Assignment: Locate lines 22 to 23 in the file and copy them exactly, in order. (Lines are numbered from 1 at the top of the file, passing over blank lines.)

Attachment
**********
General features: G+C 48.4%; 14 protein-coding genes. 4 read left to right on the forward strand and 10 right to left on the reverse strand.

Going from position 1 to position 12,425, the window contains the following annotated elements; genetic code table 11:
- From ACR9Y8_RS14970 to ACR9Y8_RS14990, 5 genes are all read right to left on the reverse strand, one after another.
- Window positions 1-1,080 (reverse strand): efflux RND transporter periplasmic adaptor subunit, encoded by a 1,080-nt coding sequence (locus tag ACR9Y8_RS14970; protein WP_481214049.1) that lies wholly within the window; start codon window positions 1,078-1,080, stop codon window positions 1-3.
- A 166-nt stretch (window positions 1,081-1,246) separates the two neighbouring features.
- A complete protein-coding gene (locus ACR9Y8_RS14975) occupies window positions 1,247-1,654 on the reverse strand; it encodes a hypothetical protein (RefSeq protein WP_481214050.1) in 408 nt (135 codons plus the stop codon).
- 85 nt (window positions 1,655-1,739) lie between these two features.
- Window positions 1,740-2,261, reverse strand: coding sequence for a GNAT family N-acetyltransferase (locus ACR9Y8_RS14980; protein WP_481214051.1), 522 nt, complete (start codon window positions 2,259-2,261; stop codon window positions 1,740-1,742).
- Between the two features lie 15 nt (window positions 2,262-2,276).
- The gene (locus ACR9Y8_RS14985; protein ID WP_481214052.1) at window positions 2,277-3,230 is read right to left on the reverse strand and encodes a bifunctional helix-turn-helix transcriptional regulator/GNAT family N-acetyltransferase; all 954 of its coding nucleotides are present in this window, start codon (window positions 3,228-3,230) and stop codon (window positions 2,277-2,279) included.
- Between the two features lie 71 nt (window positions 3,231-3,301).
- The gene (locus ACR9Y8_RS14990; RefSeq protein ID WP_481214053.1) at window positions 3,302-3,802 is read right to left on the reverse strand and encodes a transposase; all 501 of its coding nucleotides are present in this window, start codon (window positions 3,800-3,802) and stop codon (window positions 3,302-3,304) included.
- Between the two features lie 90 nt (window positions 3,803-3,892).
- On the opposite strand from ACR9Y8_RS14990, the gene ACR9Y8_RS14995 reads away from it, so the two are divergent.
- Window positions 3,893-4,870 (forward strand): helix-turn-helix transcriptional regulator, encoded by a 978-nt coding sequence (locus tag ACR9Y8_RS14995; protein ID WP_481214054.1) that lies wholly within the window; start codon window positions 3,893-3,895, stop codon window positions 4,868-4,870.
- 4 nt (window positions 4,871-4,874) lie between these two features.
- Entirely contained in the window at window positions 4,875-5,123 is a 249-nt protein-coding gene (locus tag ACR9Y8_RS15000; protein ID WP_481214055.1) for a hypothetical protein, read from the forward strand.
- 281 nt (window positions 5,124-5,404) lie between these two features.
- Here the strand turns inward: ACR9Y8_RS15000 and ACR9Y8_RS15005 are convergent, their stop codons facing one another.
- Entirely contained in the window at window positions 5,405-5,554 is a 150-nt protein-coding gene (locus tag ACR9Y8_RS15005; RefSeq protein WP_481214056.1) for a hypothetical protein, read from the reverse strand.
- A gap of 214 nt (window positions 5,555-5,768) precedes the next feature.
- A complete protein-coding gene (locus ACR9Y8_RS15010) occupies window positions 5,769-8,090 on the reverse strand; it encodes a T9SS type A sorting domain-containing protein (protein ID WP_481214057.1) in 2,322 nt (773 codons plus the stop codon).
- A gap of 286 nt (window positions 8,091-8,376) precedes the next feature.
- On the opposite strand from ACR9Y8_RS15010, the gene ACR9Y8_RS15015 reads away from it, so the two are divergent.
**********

- A complete protein-coding gene (locus ACR9Y8_RS15010) occupies window positions 5,769-8,090 on the reverse strand; it encodes a T9SS type A sorting domain-containing protein (protein ID WP_481214057.1) in 2,322 nt (773 codons plus the stop codon).
- A gap of 286 nt (window positions 8,091-8,376) precedes the next feature.